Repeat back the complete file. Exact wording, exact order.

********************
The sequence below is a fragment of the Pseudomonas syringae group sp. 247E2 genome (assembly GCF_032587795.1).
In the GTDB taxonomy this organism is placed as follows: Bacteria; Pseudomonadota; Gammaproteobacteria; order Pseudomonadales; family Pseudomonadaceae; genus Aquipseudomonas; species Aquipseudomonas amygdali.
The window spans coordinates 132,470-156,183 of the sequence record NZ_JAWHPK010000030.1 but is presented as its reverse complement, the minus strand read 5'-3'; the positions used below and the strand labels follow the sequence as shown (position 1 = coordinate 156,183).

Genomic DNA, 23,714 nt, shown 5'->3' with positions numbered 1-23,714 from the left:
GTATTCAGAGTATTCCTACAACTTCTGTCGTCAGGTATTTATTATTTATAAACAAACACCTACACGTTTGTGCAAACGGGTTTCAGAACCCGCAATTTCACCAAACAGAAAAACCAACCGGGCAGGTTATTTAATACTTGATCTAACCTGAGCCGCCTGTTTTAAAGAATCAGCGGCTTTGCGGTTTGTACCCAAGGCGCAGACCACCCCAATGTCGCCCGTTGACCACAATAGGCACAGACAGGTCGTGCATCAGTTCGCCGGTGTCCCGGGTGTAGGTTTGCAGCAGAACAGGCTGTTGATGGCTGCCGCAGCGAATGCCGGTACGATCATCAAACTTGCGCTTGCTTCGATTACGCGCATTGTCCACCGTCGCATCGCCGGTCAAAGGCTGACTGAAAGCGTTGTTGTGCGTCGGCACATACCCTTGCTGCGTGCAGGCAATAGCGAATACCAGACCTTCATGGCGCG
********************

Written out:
The sequence below is a fragment of the Pseudomonas syringae group sp. 247E2 genome (assembly GCF_032587795.1).
In the GTDB taxonomy this organism is placed as follows: Bacteria; Pseudomonadota; Gammaproteobacteria; order Pseudomonadales; family Pseudomonadaceae; genus Aquipseudomonas; species Aquipseudomonas amygdali.
The window spans coordinates 132,470-156,183 of the sequence record NZ_JAWHPK010000030.1 but is presented as its reverse complement, the minus strand read 5'-3'; the positions used below and the strand labels follow the sequence as shown (position 1 = coordinate 156,183).

Genomic DNA, 23,714 nt, shown 5'->3' with positions numbered 1-23,714 from the left:
GTATTCAGAGTATTCCTACAACTTCTGTCGTCAGGTATTTATTATTTATAAACAAACACCTACACGTTTGTGCAAACGGGTTTCAGAACCCGCAATTTCACCAAACAGAAAAACCAACCGGGCAGGTTATTTAATACTTGATCTAACCTGAGCCGCCTGTTTTAAAGAATCAGCGGCTTTGCGGTTTGTACCCAAGGCGCAGACCACCCCAATGTCGCCCGTTGACCACAATAGGCACAGACAGGTCGTGCATCAGTTCGCCGGTGTCCCGGGTGTAGGTTTGCAGCAGAACAGGCTGTTGATGGCTGCCGCAGCGAATGCCGGTACGATCATCAAACTTGCGCTTGCTTCGATTACGCGCATTGTCCACCGTCGCATCGCCGGTCAAAGGCTGACTGAAAGCGTTGTTGTGCGTCGGCACATACCCTTGCTGCGTGCAGGCAATAGCGAATACCAGACCTTCATGGCGCG